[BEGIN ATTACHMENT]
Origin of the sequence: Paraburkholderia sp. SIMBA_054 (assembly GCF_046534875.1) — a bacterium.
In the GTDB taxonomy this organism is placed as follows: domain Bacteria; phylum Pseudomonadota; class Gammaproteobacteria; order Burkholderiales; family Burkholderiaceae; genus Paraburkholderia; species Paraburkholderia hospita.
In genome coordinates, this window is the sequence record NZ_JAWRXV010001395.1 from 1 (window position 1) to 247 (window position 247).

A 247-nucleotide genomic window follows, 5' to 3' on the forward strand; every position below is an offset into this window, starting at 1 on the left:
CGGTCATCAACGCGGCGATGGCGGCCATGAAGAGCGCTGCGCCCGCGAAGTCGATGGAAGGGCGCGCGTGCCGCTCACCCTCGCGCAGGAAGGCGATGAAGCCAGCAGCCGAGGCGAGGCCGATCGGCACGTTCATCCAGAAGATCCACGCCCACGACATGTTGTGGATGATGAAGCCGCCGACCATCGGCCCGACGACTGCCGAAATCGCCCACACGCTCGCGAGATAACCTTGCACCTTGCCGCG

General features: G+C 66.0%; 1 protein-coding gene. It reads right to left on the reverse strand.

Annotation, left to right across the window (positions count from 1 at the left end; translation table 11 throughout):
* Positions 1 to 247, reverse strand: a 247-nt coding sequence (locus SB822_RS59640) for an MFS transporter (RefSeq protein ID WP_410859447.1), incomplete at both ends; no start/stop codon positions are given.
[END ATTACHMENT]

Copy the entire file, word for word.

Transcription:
Origin of the sequence: Paraburkholderia sp. SIMBA_054 (assembly GCF_046534875.1) — a bacterium.
In the GTDB taxonomy this organism is placed as follows: domain Bacteria; phylum Pseudomonadota; class Gammaproteobacteria; order Burkholderiales; family Burkholderiaceae; genus Paraburkholderia; species Paraburkholderia hospita.
In genome coordinates, this window is the sequence record NZ_JAWRXV010001395.1 from 1 (window position 1) to 247 (window position 247).

A 247-nucleotide genomic window follows, 5' to 3' on the forward strand; every position below is an offset into this window, starting at 1 on the left:
CGGTCATCAACGCGGCGATGGCGGCCATGAAGAGCGCTGCGCCCGCGAAGTCGATGGAAGGGCGCGCGTGCCGCTCACCCTCGCGCAGGAAGGCGATGAAGCCAGCAGCCGAGGCGAGGCCGATCGGCACGTTCATCCAGAAGATCCACGCCCACGACATGTTGTGGATGATGAAGCCGCCGACCATCGGCCCGACGACTGCCGAAATCGCCCACACGCTCGCGAGATAACCTTGCACCTTGCCGCG

General features: G+C 66.0%; 1 protein-coding gene. It reads right to left on the reverse strand.

Annotation, left to right across the window (positions count from 1 at the left end; translation table 11 throughout):
* Positions 1 to 247, reverse strand: a 247-nt coding sequence (locus SB822_RS59640) for an MFS transporter (RefSeq protein ID WP_410859447.1), incomplete at both ends; no start/stop codon positions are given.